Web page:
Across Israel, Meir Panim responds to the growing needs of the country’s 1.75 million impoverished residents through various food and social service programs.
In this week’s parshah we read about the berachos that Yitzchak had intended to give Eisav, but instead (unintentionally) gave to Yaakov Avinu. Yaakov was able to receive the berachos instead of Eisav because Yitzchak had requested Eisav to go out to the field and hunt game for him. This provided Yaakov sufficient time to prepare everything in order for him to receive the berachos. When Yitzchak requested of Eisav that he hunt game for him, he told him to “…sa na keilecha telyecha vekashtecha – sharpen your gear, your sword, and your bow” (Bereishis 27:3). Rashi explains that Yitzchak was telling Eisav to sharpen his knife so that he would shecht (slaughter) properly; thus the food would not be a neveilah. The Sifsei Chachamim explains that by sharpening his knife he would ensure that there were not any nicks on the knife. Regarding this pasuk, the ba’alei Tosafos and the Rush add that the word in the pasuk, “tzayid,” is written with the letter “hay” although it is not pronounced. This is to inform us that Yitzchak taught Eisav the five (the numerical value of the letter “hay”) halachos of shechitah that can disqualify a shechitah.
The Chasam Sofer (She’eilos U’teshuvos, Yoreh De’ah 15) asks the following question regarding Yitzchak’s request to Eisav: Why did Yitzchak have to tell Eisav to sharpen his knife now? For if Yitzchak was indeed concerned that Eisav would otherwise not have sharpened his knife, how could he trust him now? And if Yitzchak felt confident that Eisav would generally check his knife, why was he compelled to remind him now? Similarly, one could ask why Yitzchak would now teach Eisav about hilchos shechitah. Shouldn’t he have taught him many years earlier, as Eisav was already 63 years old at the time of the berachos? Additionally, the ba’alei Tosafos ask another question on this episode. The Gemara in Chullin 5a says that a mumar (heretic) is unfit to shecht. How then could Yitzchak have eaten from Eisav’s shechitah, since the Gemara in Kiddushin 18a says that Eisav was a mumar?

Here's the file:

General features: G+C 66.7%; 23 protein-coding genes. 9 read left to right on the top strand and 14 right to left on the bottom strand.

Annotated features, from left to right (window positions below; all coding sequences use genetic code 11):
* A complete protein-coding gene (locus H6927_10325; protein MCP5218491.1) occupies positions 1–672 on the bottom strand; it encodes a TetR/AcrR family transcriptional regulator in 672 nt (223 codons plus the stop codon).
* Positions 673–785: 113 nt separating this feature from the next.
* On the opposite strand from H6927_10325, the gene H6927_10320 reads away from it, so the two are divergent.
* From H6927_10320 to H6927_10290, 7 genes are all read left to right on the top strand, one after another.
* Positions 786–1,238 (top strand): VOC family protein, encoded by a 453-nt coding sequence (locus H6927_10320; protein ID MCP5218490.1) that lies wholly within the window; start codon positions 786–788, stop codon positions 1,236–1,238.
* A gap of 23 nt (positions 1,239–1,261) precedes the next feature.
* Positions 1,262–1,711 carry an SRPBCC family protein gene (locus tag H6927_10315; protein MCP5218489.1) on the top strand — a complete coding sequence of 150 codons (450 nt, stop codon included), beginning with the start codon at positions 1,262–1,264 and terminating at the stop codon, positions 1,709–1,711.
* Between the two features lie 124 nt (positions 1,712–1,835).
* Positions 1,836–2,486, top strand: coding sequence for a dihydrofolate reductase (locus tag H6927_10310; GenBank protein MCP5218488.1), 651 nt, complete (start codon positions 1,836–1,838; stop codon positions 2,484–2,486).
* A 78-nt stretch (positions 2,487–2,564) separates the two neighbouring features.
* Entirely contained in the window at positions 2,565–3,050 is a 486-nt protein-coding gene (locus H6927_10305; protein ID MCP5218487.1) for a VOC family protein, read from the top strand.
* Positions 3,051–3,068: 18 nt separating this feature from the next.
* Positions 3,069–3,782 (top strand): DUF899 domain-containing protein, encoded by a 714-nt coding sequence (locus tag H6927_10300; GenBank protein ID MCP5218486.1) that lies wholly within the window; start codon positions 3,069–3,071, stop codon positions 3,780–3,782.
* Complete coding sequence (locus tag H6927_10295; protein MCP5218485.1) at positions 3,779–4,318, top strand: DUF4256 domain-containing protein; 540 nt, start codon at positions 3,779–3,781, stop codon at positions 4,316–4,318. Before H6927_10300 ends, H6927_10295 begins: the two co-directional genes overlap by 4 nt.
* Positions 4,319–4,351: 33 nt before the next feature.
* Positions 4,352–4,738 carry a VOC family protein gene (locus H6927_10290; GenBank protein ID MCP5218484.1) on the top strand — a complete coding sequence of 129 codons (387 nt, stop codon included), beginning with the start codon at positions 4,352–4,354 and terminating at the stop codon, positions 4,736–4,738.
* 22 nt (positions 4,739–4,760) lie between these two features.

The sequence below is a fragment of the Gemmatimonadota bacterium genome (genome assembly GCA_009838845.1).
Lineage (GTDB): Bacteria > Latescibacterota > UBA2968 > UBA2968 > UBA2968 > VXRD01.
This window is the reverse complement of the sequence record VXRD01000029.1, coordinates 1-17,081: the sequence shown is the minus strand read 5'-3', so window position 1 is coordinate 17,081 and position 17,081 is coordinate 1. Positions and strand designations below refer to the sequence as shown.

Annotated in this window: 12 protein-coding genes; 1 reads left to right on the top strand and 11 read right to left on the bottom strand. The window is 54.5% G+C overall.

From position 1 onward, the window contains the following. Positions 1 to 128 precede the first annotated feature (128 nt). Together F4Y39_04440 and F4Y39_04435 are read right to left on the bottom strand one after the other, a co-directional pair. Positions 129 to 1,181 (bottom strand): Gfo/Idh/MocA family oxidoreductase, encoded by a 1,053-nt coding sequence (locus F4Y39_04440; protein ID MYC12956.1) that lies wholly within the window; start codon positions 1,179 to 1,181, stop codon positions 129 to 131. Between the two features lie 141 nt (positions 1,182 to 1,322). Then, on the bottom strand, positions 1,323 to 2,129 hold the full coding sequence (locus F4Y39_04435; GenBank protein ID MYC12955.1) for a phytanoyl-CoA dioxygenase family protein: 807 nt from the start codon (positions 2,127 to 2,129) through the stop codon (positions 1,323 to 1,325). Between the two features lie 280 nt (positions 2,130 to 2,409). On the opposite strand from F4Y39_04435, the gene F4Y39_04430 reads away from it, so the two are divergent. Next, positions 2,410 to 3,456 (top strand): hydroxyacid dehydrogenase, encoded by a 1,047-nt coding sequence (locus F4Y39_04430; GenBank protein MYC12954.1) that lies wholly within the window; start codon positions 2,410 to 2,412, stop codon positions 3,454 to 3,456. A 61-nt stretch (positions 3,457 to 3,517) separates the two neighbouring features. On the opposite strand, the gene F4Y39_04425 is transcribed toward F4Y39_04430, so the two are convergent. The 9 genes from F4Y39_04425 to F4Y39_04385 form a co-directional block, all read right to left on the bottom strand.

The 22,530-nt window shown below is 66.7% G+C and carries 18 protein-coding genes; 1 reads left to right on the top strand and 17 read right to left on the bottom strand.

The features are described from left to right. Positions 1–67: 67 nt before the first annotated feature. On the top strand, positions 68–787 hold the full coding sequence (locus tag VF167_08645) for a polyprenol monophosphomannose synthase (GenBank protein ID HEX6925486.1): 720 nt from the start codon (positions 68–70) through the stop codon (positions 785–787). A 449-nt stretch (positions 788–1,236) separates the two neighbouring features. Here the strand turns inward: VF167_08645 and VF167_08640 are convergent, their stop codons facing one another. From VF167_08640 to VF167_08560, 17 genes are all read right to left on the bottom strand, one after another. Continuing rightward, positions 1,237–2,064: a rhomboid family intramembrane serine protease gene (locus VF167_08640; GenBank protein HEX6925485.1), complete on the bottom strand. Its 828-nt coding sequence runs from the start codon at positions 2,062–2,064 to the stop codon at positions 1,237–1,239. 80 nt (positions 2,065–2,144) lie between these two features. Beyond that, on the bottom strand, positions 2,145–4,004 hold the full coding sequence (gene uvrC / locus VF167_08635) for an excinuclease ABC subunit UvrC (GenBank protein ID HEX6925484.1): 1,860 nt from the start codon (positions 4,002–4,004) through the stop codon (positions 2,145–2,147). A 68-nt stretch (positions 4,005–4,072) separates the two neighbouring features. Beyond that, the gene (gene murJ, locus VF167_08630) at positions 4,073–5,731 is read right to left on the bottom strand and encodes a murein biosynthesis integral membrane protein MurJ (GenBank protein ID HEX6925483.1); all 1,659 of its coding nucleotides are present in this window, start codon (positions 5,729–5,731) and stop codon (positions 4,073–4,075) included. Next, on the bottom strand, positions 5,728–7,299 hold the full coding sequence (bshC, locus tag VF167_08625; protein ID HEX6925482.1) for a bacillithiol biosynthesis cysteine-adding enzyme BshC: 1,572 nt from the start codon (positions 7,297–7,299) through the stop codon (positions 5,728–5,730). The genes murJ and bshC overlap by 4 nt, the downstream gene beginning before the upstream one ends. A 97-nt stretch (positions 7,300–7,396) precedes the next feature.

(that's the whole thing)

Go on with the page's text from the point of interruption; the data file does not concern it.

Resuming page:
As a result of this and other questions, the Chasam Sofer disagrees with the Sifsei Chachamim, saying that Yitzchak told Eisav to sharpen his blade for a different reason other than to ensure that it did not contain nicks. He explains that the purpose of telling Eisav to sharpen his knife was to remove the fat that was remaining on the knife from the avodah zarah foods that Eisav’s wives would serve. Generally this would not have prohibited the meat if it was rinsed, but since Yitzchak had asked for tzeli (roasted meat), as it was a korban Pesach, the meat would otherwise be prohibited unless the knife was cleaned via sharpening.
I would like to suggest the following solution to explain the opinion of the Sifsei Chachamim: The Gemara in Chullin 4a says that there are two types of mumars: a mumar leteiavon – one who sins out of temptation – and a mumar lehachis – one who sins without temptation but solely to spite Hashem. The halacha that a mumar is disqualified from shechting only applies to a mumar lehachis. A mumar leteiavon may shecht, provided that a trustworthy person checks his knife. In order to shecht properly there must not be any nicks on the blade of the knife. If there is, the shechitah is invalid. Therefore one must carefully check the blade prior to shechting, to ensure that there are no nicks on the blade. Since the process of checking the blade is burdensome, we may not rely on a mumar leteiavon exerting himself and checking his knife properly. Thus if a mumar leteiavon shechts without anyone checking his blade for him, the shechitah is invalid – for we assume that he did not properly check his blade and there may have been a nick on it. However, if someone else checks the blade, a mumar leteiavon may shecht.
The Gemara in Kiddushin that refers to Eisav as a mumar does not specify which type of mumar he was. I suggest that perhaps Eisav was considered a mumar leteiavon, and not a mumer lehachis. Therefore, if someone else would check his knife for him, he would be allowed to shecht. Yitzchak knew that Eisav was outstanding in the mitzvah of kibud av (honoring one’s father) and he was certain that Eisav would fulfill any of his requests. As a result, Yitzchak told Eisav now to sharpen his knife in order to be certain that he would check the blade. Yitzchak felt that the level of certainty whereby he knew that Eisav would follow his command was sufficient to ensure that the knife was checked – as if someone else actually checked it. Thus Eisav – a mumar leteiavon- was permitted to shecht.
Although Yitzchak had reason to be concerned that Eisav would not check his knife on his own since he was a mumar leteiavon, he nonetheless knew that commanding him to do so would be the equivalent of someone else checking his knife for him. This permitted the meat to be eaten. Based on this, we can also answer the question that the ba’alei Tosafos asked (how Yitzchak could have eaten from the shechitah of a mumar). Since Eisav was considered a mumar leteiavon, once his father commanded him to check his knife his shechitah was permitted.
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